Impeachment via the Internet

September 24, 1998|By Gayla S. McGlamery

President Clinton, our first cyber president, may also be the first president brought down by the Internet. Not the Internet used to broadcast the details of his affair and testimony to computer screens around the world. However lurid, those details do not appear to have moved the American people to wilder LTC strains of outrage or spurred a popular movement to impeach.

It's the E-mail to Congress that may cook Mr. Clinton's goose.

Recent polls have shown that a majority of Americans do not want the president to be impeached. Yet some commentators have suggested that members of Congress are more likely to count constituent responses than poll percentage points when it comes to deciding the president's fate. This may be the approach particularly of those not up for re-election this fall and those in "safe" seats.

Some constituents call; some constituents write letters; but increasingly constituents send E-mail.

A recent story on National Public Radio revealed that E-mail has been flooding into congressional computer terminals this past week, and, unlike the polls, the E-mail is running slightly in favor of bidding Mr. Clinton goodbye. One congressional aide reported that his congressman had received as much E-mail from constituents in four days as he typically receives in a month -- about 6,700 messages.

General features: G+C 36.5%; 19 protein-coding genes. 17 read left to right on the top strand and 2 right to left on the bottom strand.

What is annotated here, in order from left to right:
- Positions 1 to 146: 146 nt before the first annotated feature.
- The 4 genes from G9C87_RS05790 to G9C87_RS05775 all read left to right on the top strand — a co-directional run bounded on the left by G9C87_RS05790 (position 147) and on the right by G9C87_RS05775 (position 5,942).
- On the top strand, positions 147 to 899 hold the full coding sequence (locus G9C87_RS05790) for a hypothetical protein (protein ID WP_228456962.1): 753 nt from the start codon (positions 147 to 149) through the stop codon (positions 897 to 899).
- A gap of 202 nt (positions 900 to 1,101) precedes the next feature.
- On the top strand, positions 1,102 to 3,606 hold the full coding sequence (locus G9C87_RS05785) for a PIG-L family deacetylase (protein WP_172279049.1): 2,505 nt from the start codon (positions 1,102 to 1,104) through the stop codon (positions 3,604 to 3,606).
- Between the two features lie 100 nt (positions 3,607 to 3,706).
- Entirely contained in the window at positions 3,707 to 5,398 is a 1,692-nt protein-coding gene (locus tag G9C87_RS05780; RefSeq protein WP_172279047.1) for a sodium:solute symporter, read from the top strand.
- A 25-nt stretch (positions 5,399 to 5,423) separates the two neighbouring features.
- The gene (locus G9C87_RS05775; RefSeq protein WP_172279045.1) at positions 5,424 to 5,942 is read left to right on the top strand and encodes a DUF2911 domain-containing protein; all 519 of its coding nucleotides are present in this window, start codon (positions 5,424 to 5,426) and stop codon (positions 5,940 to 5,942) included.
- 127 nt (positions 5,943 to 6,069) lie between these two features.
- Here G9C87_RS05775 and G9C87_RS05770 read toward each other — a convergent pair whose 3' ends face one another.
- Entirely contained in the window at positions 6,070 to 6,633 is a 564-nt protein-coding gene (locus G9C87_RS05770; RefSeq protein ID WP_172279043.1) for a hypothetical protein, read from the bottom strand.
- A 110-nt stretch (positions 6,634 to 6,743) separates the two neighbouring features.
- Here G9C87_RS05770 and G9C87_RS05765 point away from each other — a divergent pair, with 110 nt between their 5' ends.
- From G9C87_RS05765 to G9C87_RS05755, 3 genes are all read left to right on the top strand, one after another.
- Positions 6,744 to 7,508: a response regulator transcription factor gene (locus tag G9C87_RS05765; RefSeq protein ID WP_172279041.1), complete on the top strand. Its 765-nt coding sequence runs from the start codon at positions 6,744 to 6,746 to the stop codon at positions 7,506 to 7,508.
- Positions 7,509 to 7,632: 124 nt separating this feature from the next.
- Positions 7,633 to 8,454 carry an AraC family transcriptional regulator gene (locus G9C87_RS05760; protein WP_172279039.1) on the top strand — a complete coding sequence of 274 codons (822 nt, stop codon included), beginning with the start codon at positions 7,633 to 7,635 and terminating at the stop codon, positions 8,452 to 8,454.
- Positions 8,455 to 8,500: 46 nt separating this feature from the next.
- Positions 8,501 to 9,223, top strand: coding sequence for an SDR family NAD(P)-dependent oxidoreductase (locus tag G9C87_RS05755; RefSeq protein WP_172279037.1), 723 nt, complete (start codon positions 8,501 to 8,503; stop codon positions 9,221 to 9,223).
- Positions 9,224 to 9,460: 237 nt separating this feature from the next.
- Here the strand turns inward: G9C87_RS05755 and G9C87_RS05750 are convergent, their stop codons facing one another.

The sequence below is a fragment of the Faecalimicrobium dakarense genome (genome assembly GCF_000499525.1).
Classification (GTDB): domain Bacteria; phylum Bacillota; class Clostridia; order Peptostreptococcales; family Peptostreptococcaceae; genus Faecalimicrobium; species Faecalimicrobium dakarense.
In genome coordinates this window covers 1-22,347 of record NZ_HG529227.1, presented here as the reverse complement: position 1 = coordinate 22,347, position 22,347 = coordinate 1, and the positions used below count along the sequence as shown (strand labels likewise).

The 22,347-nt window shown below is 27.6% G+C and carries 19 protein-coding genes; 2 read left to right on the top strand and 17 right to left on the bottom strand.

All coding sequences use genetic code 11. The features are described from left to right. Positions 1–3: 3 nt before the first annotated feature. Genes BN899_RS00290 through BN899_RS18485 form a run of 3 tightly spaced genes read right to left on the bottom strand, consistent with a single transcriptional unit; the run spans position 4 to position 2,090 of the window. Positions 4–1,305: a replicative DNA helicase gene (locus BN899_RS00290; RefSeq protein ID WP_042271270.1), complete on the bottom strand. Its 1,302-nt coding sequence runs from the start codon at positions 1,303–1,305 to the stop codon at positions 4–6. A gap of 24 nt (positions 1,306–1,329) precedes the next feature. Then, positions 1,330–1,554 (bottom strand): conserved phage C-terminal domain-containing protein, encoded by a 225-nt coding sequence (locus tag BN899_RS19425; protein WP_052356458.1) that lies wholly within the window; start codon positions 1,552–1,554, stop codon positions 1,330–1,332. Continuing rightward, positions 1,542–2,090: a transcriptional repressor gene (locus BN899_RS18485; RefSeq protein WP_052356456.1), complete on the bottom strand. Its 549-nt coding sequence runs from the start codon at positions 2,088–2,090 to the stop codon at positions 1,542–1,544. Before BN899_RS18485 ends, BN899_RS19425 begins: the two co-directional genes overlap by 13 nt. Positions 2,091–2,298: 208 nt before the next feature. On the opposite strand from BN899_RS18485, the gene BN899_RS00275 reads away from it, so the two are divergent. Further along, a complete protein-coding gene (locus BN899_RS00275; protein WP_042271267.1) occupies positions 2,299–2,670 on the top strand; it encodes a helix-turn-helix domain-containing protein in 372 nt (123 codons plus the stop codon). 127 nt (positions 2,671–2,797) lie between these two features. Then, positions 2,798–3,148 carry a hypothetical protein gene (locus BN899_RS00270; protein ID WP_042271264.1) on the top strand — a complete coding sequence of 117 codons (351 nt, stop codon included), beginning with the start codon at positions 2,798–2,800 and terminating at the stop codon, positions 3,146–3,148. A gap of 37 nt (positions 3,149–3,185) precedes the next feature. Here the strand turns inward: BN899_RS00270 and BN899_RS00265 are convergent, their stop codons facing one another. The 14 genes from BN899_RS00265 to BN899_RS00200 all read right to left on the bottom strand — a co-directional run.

Cheaper than a long-distance phone call, easier than sending a letter, E-mail is the medium of the off-the-cuff response, the venue of choice for those who wish to state their views without the constraints of a formal letter. (Best of all, it's virtually a convention of cyberspace that you don't have to worry about spelling or grammar.)

Whether congressional E-mail spells disaster for Mr. Clinton or not, the rise of its use as a constituent tool raises concern about ease of access and who is most likely and able to participate in this aspect of the political communications revolution.

According to a recent story in The Sun, African Americans support the president much more strongly than the general population, with numbers of 90 percent or higher in favor of his remaining in office. But recent articles in other publications have reported that blacks, and indeed many minority groups, have much less access to the Internet than do white Americans. Where is this segment of our population when it comes time to count constituent E-mail?

And what of older Americans, those stalwarts of democracy who actually go to the polls in significant numbers to vote? For every "wired" senior citizen, there are 10 who have never touched a computer keyboard. We might ask how their letters and calls stack up against 6,700 missives from cyberspace.

As E-mail messages flood the terminals of congressional offices, we might ask where the cybertide is taking congressional

opinion, and us.

Gayla S. McGlamery is an associate professor of English at Loyola College.

Pub Date: 9/24/98

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